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Voices on Wine: Black Hills strikes again

Time:2017-10-29 07:32wine - Red wine life health Click:

Wine Black Hills Again Voices

If you ask wine lovers for their favourite B.C. winery, many would answer Black Hills Estate Winery. Founded in 1999, it produces wine exclusively from its estate vineyard on the Black Sage Bench, north of Osoyoos.

The vineyard microclimate is one of the hottest, driest, and sunniest sites in the South Okanagan, allowing the vines to yield flavourful grapes of balanced intensity. With director Glenn Fawcett, wine grower Steve Carberry, and winemaker Graham Pierce, Black Hills produces varietally-labelled Viognier, Chardonnay, Syrah, and Carménère.

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The winery is best known for its two signature blends: Alibi, a Bordeaux blended white and Nota Bene, a Bordeaux-style red.

My favourite Black Hills white is the barrel-fermented 2015 Chardonnay ($35.87). I loved its toasted nut and vanilla bouquet and the complex flavour of oak and apple fruit with hints of freshly baked bread and butter on the finish.

B.C. Chardonnays have a wonderful amount of acid, which prevents heavy whites from being oppressive and the Black Hills has this asset. It also allows the Chardonnay to go so well with food. I enjoyed it with Wildebeest’s Japanese fried chicken with pickled shallots and lime mayo, as well as perch with broccolini and chili shrimp.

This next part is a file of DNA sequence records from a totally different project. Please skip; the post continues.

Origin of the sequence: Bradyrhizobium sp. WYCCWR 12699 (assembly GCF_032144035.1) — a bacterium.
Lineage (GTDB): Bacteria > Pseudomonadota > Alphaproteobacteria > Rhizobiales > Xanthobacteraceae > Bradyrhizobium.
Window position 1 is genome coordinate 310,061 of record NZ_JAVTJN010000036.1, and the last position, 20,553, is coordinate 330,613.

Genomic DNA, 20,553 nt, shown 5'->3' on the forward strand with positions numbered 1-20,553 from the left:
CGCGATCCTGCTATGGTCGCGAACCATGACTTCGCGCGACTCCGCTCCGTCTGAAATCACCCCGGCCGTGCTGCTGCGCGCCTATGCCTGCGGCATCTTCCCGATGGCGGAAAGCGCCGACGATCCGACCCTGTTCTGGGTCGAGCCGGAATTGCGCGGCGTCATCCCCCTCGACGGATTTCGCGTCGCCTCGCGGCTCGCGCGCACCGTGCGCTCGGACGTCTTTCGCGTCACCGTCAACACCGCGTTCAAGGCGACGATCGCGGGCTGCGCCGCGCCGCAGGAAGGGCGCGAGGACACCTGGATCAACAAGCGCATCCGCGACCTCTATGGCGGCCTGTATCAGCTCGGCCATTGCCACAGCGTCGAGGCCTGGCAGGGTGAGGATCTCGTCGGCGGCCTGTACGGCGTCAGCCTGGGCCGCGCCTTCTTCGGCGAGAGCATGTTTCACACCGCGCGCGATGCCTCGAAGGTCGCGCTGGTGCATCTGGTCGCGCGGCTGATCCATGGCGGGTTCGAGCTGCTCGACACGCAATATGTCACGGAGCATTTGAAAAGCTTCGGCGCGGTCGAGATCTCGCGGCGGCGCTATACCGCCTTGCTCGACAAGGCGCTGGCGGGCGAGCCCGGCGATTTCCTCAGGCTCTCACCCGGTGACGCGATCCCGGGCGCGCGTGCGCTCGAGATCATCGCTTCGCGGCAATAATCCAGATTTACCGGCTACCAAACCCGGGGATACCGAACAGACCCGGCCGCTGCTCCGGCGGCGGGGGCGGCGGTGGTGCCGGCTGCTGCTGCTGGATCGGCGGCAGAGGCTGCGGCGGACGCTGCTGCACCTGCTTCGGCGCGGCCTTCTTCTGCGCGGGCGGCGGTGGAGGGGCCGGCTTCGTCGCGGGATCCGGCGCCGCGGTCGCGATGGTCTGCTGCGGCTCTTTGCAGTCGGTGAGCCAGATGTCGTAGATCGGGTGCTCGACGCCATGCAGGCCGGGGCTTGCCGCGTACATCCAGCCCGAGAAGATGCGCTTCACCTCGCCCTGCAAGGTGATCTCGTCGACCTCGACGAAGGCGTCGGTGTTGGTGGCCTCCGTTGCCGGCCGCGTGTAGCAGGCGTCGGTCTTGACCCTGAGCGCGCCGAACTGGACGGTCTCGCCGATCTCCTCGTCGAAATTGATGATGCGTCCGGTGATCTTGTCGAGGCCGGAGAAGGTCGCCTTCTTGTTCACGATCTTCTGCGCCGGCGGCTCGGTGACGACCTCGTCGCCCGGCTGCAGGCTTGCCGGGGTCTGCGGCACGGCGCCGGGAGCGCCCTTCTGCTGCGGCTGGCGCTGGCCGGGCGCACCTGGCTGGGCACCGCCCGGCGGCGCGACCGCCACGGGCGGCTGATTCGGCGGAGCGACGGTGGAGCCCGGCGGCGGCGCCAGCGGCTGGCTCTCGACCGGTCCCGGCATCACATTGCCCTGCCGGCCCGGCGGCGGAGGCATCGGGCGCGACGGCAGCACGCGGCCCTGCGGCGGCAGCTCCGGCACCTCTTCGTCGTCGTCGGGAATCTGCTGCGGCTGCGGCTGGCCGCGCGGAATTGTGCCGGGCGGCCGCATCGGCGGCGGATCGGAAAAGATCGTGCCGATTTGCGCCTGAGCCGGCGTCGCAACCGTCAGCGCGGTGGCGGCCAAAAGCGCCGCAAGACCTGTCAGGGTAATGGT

Switching colours, the 2015 Black Hills Syrah ($39.90) was a big hit. An opulent nose evolved from the glass, full of black cherry and boysenberry plus a sprinkle of violets and a whiff of oak and pepper. It enjoys an elegant juicy flavour with savoury notes of umami, licorice, and gentle smoke. I recently enjoyed it with chorizo sausage and Morbier cheese. Superb!  Enjoy now or age for up to five years.

And finally, the 2015 Nota Bene ($62.49), which means, “note well” or “pay attention to this!” It’s Black Hills iconic red, a Bordeaux blend of Merlot, Cabernet Sauvignon, and some Cabernet Franc. Expect complexity from the variety of grapes, the superb growing conditions, and the aging in French and American oak.

Fawcett describes Nota Bene as “a guardian of memory makers, a wine for celebration.” Ready for celebrating tonight, Nota Bene will also pay dividends if you cellar it for a future celebration.

Eric is a retired Richmond educator and wine enthusiast. Email EHanson0705@gmail.com for more info.


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